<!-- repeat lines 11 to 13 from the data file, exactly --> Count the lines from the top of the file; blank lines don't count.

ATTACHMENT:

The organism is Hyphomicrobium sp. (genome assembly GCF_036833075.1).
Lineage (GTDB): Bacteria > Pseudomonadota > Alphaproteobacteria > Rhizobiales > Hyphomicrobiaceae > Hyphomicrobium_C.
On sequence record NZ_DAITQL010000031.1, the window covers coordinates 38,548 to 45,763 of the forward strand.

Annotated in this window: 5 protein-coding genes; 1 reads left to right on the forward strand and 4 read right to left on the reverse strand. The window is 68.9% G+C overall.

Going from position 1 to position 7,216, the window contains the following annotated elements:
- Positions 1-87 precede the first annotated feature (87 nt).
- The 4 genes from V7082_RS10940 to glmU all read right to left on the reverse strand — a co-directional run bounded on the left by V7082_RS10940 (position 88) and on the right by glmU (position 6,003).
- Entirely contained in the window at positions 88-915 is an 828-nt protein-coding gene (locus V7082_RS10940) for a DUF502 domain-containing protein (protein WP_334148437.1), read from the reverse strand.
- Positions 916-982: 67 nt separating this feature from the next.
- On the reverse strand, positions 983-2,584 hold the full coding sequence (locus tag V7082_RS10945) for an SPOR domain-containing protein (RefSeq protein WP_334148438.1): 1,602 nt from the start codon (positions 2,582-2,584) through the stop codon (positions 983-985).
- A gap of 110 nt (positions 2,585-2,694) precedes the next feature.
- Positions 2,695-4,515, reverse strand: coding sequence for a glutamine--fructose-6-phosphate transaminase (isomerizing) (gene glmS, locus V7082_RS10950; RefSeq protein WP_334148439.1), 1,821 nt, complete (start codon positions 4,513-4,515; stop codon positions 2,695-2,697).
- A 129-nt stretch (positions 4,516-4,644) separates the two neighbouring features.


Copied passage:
- A gap of 110 nt (positions 2,585-2,694) precedes the next feature.
- Positions 2,695-4,515, reverse strand: coding sequence for a glutamine--fructose-6-phosphate transaminase (isomerizing) (gene glmS, locus V7082_RS10950; RefSeq protein WP_334148439.1), 1,821 nt, complete (start codon positions 4,513-4,515; stop codon positions 2,695-2,697).
- A 129-nt stretch (positions 4,516-4,644) separates the two neighbouring features.